The first thing you should do….
Ask your relatives! I learned a lot from my mum about my grandparents – where they were born, when and where they got married, and whether they ever sought Canadian citizenship. This was incredibly useful in guiding my searches. She also got my uncle involved, who was able to find and scan several relevant documents! It turns out that he even had my grandparents’ original Italian passports! (This is extremely useful when applying!! More exclamation points!!!)
Going to the consulate…
You do not need an appointment to go ask questions or certify documents at the consulate (at least this is the case in Toronto and Montreal). I have been to the consulate 3 times (twice in Toronto, once in Montreal) and the staff has always been extremely helpful and pleasant. On my first visit, I was just getting started and needed some serious guidance. I had made an appointment for 11:45 (as I just mentioned, completely unnecessary), and though the consulate was supposed to close at noon, a staff member talked with me for a whole hour! Recently (January) I went back for a “progress check;” I walked in at 3pm, and was seen at 4pm* just as they were closing. The staff member did not rush me at all. She answered all of my questions and was very patient.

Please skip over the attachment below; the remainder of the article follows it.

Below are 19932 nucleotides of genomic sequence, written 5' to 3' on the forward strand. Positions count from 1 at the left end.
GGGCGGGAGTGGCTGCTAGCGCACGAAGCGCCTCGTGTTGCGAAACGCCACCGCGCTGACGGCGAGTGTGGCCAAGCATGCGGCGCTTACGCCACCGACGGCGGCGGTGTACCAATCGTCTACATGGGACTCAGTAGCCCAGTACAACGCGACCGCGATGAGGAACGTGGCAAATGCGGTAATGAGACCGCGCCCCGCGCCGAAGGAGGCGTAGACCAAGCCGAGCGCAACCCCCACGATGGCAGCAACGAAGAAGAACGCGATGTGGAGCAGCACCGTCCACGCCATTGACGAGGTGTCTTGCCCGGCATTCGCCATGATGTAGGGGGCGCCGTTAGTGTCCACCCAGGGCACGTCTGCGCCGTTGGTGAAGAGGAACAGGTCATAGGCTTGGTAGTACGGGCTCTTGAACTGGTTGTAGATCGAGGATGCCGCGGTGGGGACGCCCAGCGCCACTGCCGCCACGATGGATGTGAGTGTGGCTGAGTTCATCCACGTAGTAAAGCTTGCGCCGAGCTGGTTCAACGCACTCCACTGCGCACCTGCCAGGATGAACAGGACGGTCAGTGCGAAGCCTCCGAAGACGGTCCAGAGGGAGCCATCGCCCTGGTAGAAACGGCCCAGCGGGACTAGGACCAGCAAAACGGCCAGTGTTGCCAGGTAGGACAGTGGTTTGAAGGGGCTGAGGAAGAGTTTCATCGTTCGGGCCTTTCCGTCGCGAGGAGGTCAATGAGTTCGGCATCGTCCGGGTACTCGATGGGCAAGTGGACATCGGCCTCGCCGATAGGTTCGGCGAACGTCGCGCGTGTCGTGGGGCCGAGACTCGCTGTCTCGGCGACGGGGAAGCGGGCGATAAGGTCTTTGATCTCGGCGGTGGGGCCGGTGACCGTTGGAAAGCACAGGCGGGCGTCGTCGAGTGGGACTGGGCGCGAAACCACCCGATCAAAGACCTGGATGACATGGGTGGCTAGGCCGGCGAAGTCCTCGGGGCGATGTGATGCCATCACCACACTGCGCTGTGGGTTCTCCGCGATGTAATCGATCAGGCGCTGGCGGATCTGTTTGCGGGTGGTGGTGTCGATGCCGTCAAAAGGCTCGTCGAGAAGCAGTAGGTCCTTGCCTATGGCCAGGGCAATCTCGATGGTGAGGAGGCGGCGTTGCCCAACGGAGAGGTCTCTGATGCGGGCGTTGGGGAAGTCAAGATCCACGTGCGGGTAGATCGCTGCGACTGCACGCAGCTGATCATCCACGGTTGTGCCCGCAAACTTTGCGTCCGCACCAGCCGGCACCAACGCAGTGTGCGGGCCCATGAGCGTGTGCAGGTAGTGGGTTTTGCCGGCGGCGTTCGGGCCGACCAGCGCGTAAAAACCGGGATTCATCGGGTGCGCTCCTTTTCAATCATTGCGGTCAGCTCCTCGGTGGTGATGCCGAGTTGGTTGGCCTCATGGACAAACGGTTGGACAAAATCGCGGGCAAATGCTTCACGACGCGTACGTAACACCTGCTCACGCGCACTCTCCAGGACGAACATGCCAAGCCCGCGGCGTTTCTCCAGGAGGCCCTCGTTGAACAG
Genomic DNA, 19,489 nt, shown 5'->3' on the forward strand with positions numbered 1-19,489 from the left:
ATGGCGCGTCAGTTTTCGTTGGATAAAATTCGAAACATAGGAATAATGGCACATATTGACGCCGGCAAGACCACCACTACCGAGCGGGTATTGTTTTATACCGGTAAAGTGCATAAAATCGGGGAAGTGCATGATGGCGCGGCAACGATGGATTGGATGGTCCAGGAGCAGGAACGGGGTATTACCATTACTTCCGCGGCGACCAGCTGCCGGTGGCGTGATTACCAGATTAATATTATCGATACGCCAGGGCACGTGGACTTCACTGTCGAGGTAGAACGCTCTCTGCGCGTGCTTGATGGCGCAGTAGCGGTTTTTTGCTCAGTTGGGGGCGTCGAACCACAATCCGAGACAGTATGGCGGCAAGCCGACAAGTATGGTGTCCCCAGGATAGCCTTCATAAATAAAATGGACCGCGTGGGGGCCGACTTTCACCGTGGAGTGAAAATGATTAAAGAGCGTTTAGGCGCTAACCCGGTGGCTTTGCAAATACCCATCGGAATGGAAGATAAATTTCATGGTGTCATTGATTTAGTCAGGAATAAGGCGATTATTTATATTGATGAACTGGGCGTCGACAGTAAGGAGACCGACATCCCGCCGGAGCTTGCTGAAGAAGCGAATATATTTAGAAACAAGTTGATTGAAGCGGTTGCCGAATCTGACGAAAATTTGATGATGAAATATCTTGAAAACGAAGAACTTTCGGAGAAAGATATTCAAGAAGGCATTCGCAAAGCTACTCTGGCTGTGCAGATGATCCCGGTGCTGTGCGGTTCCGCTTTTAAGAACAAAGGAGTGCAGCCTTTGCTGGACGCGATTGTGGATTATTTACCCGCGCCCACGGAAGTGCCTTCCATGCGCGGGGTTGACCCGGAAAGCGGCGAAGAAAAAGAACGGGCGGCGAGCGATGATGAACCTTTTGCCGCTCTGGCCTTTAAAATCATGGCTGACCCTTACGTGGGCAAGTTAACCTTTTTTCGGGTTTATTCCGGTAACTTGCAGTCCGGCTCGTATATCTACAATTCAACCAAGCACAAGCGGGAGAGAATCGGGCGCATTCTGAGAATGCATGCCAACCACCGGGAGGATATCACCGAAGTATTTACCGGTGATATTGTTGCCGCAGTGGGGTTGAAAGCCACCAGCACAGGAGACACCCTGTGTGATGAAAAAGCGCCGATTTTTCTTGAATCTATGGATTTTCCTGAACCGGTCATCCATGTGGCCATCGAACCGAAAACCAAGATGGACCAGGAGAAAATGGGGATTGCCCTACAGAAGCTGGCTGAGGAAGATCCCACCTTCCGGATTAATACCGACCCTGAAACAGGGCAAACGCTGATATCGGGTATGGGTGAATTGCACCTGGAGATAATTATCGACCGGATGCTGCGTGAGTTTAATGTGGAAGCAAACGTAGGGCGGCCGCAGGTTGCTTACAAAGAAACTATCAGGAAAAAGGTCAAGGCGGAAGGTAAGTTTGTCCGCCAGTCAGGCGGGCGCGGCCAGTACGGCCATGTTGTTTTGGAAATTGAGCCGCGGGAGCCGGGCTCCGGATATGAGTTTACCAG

In Montreal, I was trying to get some of my documents stamped and certified. I was told I needed to go make some photocopies first, and to come back. They were about to close (what is it with me and just barely making it?), so I ran to the copy shop, and ran back – uphill both ways, with my poor aunt in tow (she was patient with me that day; I digress). It was almost lunch time at the consulate, and they were closing in 3 minutes. Still…I was assisted (with a smile 🙂 ), and not rushed at all.
My consulate experiences have been 11/10 so far. Fantastic service. If you don’t have access to a consulate in your home city…well….everything will be tougher. BUT there is always someone you can contact (the Consul General for your region, perhaps) who can give you specific guidance.
*still better than ServiceOntario
P.S. Don’t forget your PASSPORT! You are technically entering foreign soil (sort of), so it’s possible that you won’t be let in without it.
If you need vital records from Quebec….
It might be worth checking out the Drouin Institute. I was able to find marriage certificates for my parents, all of my grandparents, my aunts and uncles, and my great-aunts and –uncles (most of these were not necessary for this process, but it was all very interesting!). The consulate requires official copies of parents’ and grandparents’ marriage certificates, but it was helpful to see the information, and it is useful for error-checking. This step is optional, but I found it well worth doing. I paid $5 for 24-hour access, but in some places (e.g. Toronto) you can gain free access through the library.